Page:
This morning, I woke up to the news that eight women had been murdered in Atlanta. Eight people, including four Asian women, lost their lives to a white man with a gun. The assailant appeared to have targeted Asian-owned businesses, making this racist, misogynistic crime all the more closer to home. Sadly, it’s just one of hundreds, if not thousands, of violent crimes against the Asian diaspora in the West at the moment.

I’ve spoken about my lived experiences as a British-Chinese woman countless times on here. Somewhat fittingly, my first post dedicated to the topic first published four years ago this month. It felt like a breath of fresh air to hit ‘Publish’ and it felt incredibly vulnerable to sit and hold that fresh-air breath as I waited to see how it’d go down, for women the world over have had their voices ignored, brushed aside, not believed, for years. And for marginalised women, that runs deeper. I’m grateful that, for the most part, I can be trusted upon here to share my voice and air an opinion, which is why I wanted to share this post today.

Undoubtedly sparked by fury that the pandemic started in China and the misinformation that has climbed its way around the grapevine since, anti-Asian hate crime* has surged more than 300% in the UK and more than 1,400% in the USA. Those numbers circle around my mind morning, day and night. Wondering if I’ll become one of those numbers and then, ultimately, realising that I already am. I’ve reported multiple instances of racist hate crime in the past year, and little to no action is ever taken. I don’t doubt that you’ll already know I have little faith in the ‘benefits’ and impact of the police system when it comes to racism.

The #StopAsianHate hashtag is a grassroots movement that goes beyond a hashtag for me. Lord knows I know the power of social media. I’d be lying if I said that reading the stories doesn’t set off triggers in me, but the movement is there nonetheless. At long last, more and more of the Asian diaspora feel able to share their stories and begin the process of humanising ourselves. No longer are we diminutive figures in white-dominant spaces, quiet (and in turn complicit in supremacist systems), but we’re fighting back and reclaiming a place on the earth we share. We don’t stand for violence, certainly not against our elders – filial piety takes care of that – and we do stand for equality, we stand with other marginalised communities, we stand with women, we stand with sex workers.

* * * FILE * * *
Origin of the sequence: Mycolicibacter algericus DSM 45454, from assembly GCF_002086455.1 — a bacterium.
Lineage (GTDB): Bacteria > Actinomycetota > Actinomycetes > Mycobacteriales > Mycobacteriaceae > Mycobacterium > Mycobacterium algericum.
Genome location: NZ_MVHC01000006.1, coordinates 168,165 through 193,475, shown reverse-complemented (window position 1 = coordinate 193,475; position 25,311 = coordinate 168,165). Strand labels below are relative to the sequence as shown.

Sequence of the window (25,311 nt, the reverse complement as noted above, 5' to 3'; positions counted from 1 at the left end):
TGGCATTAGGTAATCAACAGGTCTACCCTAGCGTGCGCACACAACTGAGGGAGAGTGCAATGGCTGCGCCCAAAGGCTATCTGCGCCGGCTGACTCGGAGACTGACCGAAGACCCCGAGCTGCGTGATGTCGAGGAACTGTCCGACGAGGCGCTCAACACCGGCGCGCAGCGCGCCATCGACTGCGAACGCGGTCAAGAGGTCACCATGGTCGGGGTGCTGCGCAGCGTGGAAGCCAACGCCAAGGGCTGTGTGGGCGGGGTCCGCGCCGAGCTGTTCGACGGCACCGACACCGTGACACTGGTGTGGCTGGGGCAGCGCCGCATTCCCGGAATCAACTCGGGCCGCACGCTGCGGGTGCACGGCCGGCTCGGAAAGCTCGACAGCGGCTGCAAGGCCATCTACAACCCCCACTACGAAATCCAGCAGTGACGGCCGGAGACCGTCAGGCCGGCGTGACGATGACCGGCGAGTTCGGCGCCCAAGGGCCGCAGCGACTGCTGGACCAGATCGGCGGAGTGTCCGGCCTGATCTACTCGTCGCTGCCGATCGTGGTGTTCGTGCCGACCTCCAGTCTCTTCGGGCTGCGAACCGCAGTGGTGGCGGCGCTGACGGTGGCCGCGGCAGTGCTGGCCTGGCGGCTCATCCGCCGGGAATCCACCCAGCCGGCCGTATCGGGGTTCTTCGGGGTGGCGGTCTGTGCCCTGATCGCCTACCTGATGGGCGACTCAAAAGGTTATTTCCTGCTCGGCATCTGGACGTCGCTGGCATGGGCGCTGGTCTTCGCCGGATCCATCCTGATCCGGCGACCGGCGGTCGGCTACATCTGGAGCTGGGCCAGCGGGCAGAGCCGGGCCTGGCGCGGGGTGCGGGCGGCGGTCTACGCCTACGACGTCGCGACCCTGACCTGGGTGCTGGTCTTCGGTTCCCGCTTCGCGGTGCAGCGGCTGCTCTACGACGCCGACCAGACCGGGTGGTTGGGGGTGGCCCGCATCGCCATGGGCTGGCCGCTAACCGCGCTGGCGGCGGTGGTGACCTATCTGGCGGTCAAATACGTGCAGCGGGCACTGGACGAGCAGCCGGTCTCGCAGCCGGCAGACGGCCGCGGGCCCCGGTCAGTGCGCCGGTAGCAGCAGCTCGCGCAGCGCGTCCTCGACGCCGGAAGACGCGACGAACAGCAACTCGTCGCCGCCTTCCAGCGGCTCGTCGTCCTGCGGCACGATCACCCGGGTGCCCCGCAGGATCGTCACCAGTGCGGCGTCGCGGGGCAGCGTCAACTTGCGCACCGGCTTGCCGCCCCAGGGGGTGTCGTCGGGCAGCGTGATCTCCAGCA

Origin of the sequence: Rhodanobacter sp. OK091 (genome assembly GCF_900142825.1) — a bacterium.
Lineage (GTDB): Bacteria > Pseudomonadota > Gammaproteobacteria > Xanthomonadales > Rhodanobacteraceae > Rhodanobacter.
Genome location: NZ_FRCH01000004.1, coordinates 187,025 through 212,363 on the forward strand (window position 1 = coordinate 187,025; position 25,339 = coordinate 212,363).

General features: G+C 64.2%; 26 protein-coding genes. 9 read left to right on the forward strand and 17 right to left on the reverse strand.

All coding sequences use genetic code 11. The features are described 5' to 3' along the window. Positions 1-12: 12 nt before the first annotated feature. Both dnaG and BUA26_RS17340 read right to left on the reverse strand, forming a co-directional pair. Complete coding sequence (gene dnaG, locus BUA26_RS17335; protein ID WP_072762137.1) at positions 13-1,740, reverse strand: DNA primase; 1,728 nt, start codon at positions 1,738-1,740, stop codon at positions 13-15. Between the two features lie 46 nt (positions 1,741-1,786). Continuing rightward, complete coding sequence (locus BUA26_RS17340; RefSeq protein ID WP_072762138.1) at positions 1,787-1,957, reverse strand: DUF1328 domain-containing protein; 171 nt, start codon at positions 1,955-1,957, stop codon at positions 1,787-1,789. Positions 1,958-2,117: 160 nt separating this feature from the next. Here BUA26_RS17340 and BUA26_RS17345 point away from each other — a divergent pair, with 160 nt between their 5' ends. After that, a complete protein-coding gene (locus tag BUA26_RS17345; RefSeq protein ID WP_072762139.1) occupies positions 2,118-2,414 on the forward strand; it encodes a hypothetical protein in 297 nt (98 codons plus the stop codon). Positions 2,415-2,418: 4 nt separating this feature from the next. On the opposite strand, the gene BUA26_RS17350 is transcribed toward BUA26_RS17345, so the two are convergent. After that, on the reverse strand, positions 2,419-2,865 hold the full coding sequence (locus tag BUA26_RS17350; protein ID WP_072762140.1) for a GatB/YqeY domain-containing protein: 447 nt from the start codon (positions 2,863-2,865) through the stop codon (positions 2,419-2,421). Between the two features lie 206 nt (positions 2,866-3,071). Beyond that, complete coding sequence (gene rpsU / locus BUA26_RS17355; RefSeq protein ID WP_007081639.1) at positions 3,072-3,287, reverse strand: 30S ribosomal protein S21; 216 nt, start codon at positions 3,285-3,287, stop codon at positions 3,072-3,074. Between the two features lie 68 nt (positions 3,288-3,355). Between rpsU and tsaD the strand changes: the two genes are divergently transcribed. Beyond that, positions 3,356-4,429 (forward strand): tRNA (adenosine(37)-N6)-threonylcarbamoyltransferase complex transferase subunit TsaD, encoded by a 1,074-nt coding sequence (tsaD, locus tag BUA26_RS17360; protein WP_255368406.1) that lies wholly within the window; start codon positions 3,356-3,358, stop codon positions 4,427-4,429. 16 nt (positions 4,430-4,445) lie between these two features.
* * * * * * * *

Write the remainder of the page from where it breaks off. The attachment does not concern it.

The work is only just getting started, and I really hope you’ll join in with amplifying our voices, our stories and our pain. Use your own voice to speak to friends, family, co-workers. Use your voice to write to your local MP and put pressure on the government to represent and protect the Asian community on a bigger scale.

My thoughts this week are with the eight Asian-American women from Atlanta and their families. May peace find them.

*Reports of hate crime. The true number and percentage is likely to be higher due to a cultural notion that we should to keep to ourselves in a white-dominant society.

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